What exactly is Artificial Intelligence (AI)?
While it’s difficult and probably inaccurate to define Artificial Intelligence (AI) as one single concept, it’s relatively safe to say that AI is a machine or computer behaving or rather, thinking in a way that represents that of a human being. That’s the very broad stroke of it.
If, however, we take a closer look, AI collectively is a bunch of technologies grouped together. For example, there’s “machine learning”, “deep learning”, “neuromorphic computing” or “neural networks”, “natural language processing”, “inference algorithms”, “recommendation engines”, “bots”, “autonomous systems” and “cognitive computing”. Just to name a small few.
To make the matter a little more complicated, there are also different ways in which some of the algorithms are categorised: there are deterministic approaches; there are non-deterministic approaches; there are rules-based approaches. The point here being that AI is extremely complicated and cannot be realised using a single system.
How do terms like AI, cognitive computing and machine learning relate to one another?
Obviously, most of these terms are not synonymous. Cognitive computing is very different to machine learning but they are both a type of AI or are combined to be part of what will be an AI entity.
Cognitive computing (an IBM term primarily) is a radical approach to curating massive amounts of data, storing the data into a cognitive stack and then having the ability to create connections between all of the ingested data. This will allow a user to discover a particular problem, or question, that would otherwise never have been anticipated.
Machine learning is almost the opposite. Machine learning takes a goal function or outcome and, by using a defined set of “rules”, will look at the same massive amount of disparate data and try to create proximity to the goal function if not find the target requested. Basically, machine learning will find what you told it to look for.
Staying with cognitive computing and machine learning as an example, these two systems will need a way in which to work together in order to produce an intelligent result when information is requested. In other words, if you asked someone an everyday question like “Where is the nearest Spar?”, a human answer could be something like “The nearest Spar is 20 kilometres away – but there is a Pick ‘n Pay 5 kilometres down the road”. This kind of response requires what is known as a “training model”. Without this, a machine would not offer the additional information about Pick ‘n Pay because it was never requested. Training would help the machine to “think” that offering this additional information would be helpful because, even though Pick ‘n Pay is not a Spar, it is more than likely that the person asking about Spar will be able to find what they need at Pick ‘n Pay.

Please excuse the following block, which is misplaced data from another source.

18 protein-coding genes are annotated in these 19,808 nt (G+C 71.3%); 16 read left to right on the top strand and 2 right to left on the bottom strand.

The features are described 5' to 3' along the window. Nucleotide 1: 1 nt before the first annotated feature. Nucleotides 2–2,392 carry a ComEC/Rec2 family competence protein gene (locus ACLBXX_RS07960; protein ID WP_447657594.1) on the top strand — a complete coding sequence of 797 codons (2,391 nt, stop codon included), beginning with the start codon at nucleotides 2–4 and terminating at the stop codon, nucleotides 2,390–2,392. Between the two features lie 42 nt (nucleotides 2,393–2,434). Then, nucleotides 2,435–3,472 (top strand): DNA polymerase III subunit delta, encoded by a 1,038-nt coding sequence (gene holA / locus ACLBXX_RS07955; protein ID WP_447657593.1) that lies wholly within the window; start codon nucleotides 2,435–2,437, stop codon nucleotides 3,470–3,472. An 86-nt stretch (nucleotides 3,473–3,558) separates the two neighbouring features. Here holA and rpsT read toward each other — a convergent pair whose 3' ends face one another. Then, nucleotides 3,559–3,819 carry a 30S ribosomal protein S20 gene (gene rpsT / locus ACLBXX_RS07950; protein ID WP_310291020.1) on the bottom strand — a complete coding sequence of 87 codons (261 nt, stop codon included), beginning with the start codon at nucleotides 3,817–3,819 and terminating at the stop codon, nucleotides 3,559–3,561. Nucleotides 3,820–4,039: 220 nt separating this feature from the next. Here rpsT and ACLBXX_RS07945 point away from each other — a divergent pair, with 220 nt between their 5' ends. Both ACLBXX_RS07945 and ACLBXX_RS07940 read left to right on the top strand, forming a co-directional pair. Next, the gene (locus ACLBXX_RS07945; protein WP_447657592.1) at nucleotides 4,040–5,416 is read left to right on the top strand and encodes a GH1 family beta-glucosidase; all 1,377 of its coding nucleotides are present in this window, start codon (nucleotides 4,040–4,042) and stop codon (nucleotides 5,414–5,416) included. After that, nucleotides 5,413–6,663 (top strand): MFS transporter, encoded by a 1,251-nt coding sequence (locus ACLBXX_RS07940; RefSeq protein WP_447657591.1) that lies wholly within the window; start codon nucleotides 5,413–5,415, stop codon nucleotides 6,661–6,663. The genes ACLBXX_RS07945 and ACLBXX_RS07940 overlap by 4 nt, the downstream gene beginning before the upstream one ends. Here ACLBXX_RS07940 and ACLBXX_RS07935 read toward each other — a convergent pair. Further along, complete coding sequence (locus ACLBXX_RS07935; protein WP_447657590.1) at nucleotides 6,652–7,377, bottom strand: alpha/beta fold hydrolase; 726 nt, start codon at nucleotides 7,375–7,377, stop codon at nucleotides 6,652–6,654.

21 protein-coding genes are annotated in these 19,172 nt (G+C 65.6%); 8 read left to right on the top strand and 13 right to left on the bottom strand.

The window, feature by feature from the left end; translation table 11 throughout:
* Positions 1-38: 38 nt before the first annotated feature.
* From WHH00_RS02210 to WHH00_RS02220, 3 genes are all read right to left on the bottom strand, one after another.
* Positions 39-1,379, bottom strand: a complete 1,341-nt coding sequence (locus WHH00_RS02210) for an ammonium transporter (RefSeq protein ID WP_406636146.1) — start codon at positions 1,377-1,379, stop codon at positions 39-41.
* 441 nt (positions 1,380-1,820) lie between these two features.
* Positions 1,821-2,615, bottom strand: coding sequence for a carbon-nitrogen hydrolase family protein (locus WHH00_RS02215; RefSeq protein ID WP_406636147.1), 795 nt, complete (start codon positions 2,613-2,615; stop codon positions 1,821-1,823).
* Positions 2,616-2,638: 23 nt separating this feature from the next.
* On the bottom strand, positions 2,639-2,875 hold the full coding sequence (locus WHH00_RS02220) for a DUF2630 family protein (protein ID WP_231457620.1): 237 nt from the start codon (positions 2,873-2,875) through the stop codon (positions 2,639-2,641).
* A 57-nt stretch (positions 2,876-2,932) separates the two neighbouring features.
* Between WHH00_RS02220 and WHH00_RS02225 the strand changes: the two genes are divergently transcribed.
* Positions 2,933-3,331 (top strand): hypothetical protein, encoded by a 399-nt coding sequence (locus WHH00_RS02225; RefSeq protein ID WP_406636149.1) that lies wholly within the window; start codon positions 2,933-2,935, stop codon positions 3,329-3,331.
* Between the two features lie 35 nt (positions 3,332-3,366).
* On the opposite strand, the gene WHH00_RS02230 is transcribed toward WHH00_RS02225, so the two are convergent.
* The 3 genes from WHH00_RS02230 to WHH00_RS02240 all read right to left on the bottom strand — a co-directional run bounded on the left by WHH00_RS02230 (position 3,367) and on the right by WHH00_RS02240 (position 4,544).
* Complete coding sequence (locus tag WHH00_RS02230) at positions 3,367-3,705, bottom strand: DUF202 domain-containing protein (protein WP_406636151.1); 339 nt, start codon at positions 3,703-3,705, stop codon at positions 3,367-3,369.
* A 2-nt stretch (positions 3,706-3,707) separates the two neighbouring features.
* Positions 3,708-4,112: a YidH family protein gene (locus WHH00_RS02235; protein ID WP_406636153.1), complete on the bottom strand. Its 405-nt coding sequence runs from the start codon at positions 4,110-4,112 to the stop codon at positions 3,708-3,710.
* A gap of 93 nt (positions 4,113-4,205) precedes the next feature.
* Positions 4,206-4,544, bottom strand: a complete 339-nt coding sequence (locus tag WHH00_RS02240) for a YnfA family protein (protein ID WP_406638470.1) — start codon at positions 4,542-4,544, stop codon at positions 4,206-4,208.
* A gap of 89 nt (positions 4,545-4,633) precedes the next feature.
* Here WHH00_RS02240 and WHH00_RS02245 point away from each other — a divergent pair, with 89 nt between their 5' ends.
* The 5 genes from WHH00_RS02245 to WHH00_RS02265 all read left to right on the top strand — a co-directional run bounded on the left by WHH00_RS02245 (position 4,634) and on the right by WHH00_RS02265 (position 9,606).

This is just one of the almost infinite ways in which just these two systems will need to work together in order to behave in a human way.
What is a training model?
Simply put, a training model is showing a group of people pictures of mountains and mixed in with those pictures are pictures of camels. Then throw in more pictures which could represent objects geometrically or mathematically similar to mountains such as ice cream cones or pyramids. Now, with a machine “watching”, the group of people would tell you which of the pictures are mountains and the machine will not only learn which pictures represent mountains but it will also learn from the way the people behave while selecting the pictures. This approach is called heuristic learning.
When we watch people, create a model based on their behaviour and then do as they did, it is a type of learning. Heuristic learning is just one of the many ways in which machines learn behaviour.
Now, considering what a machine has to do in order to answer a simple question, assuming that machine learning and cognitive computing were the only two systems to coordinate, which they aren’t, you can start to appreciate how applications such as Apple’s Siri are truly remarkable.